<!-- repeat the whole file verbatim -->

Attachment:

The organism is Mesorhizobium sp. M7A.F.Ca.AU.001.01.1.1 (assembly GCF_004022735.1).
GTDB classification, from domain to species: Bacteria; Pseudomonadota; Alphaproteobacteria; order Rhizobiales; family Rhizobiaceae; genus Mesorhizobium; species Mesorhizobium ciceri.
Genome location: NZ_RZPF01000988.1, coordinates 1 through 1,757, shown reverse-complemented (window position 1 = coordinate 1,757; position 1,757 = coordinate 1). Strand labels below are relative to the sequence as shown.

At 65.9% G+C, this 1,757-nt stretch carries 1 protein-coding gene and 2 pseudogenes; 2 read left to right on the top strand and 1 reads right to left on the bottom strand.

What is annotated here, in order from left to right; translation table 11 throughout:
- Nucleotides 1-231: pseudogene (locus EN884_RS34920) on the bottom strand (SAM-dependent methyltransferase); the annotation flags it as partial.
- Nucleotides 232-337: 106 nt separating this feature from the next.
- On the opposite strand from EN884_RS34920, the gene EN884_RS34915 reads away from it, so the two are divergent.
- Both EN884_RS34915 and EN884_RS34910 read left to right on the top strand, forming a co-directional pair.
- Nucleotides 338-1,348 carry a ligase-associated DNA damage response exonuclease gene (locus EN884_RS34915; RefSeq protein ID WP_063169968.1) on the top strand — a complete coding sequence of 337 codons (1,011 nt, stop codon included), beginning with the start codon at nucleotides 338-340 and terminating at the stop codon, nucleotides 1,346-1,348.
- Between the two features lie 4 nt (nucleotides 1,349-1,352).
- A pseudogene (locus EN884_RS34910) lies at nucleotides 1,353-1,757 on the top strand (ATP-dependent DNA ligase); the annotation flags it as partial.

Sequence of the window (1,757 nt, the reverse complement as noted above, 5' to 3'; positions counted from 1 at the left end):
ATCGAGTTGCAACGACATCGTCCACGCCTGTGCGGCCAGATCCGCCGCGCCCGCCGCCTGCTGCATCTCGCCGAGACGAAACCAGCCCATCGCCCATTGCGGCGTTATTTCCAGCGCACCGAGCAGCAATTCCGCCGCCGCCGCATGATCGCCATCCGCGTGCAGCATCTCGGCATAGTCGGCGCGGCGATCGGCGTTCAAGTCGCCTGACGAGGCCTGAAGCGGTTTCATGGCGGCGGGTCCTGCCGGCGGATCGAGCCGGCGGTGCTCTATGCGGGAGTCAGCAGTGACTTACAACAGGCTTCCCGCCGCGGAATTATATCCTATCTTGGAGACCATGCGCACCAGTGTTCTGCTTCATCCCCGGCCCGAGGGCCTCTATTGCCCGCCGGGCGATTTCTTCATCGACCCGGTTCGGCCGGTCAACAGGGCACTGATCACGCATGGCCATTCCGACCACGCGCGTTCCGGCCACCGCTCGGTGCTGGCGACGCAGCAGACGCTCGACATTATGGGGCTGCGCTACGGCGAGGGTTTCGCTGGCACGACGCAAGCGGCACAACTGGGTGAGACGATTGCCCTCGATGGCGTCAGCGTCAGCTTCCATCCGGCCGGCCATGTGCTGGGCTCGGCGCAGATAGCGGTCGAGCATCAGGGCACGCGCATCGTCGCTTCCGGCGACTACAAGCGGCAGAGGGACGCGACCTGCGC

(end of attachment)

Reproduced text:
The organism is Mesorhizobium sp. M7A.F.Ca.AU.001.01.1.1 (assembly GCF_004022735.1).
GTDB classification, from domain to species: Bacteria; Pseudomonadota; Alphaproteobacteria; order Rhizobiales; family Rhizobiaceae; genus Mesorhizobium; species Mesorhizobium ciceri.
Genome location: NZ_RZPF01000988.1, coordinates 1 through 1,757, shown reverse-complemented (window position 1 = coordinate 1,757; position 1,757 = coordinate 1). Strand labels below are relative to the sequence as shown.

At 65.9% G+C, this 1,757-nt stretch carries 1 protein-coding gene and 2 pseudogenes; 2 read left to right on the top strand and 1 reads right to left on the bottom strand.

What is annotated here, in order from left to right; translation table 11 throughout:
- Nucleotides 1-231: pseudogene (locus EN884_RS34920) on the bottom strand (SAM-dependent methyltransferase); the annotation flags it as partial.
- Nucleotides 232-337: 106 nt separating this feature from the next.
- On the opposite strand from EN884_RS34920, the gene EN884_RS34915 reads away from it, so the two are divergent.
- Both EN884_RS34915 and EN884_RS34910 read left to right on the top strand, forming a co-directional pair.
- Nucleotides 338-1,348 carry a ligase-associated DNA damage response exonuclease gene (locus EN884_RS34915; RefSeq protein ID WP_063169968.1) on the top strand — a complete coding sequence of 337 codons (1,011 nt, stop codon included), beginning with the start codon at nucleotides 338-340 and terminating at the stop codon, nucleotides 1,346-1,348.
- Between the two features lie 4 nt (nucleotides 1,349-1,352).
- A pseudogene (locus EN884_RS34910) lies at nucleotides 1,353-1,757 on the top strand (ATP-dependent DNA ligase); the annotation flags it as partial.

Sequence of the window (1,757 nt, the reverse complement as noted above, 5' to 3'; positions counted from 1 at the left end):
ATCGAGTTGCAACGACATCGTCCACGCCTGTGCGGCCAGATCCGCCGCGCCCGCCGCCTGCTGCATCTCGCCGAGACGAAACCAGCCCATCGCCCATTGCGGCGTTATTTCCAGCGCACCGAGCAGCAATTCCGCCGCCGCCGCATGATCGCCATCCGCGTGCAGCATCTCGGCATAGTCGGCGCGGCGATCGGCGTTCAAGTCGCCTGACGAGGCCTGAAGCGGTTTCATGGCGGCGGGTCCTGCCGGCGGATCGAGCCGGCGGTGCTCTATGCGGGAGTCAGCAGTGACTTACAACAGGCTTCCCGCCGCGGAATTATATCCTATCTTGGAGACCATGCGCACCAGTGTTCTGCTTCATCCCCGGCCCGAGGGCCTCTATTGCCCGCCGGGCGATTTCTTCATCGACCCGGTTCGGCCGGTCAACAGGGCACTGATCACGCATGGCCATTCCGACCACGCGCGTTCCGGCCACCGCTCGGTGCTGGCGACGCAGCAGACGCTCGACATTATGGGGCTGCGCTACGGCGAGGGTTTCGCTGGCACGACGCAAGCGGCACAACTGGGTGAGACGATTGCCCTCGATGGCGTCAGCGTCAGCTTCCATCCGGCCGGCCATGTGCTGGGCTCGGCGCAGATAGCGGTCGAGCATCAGGGCACGCGCATCGTCGCTTCCGGCGACTACAAGCGGCAGAGGGACGCGACCTGCGC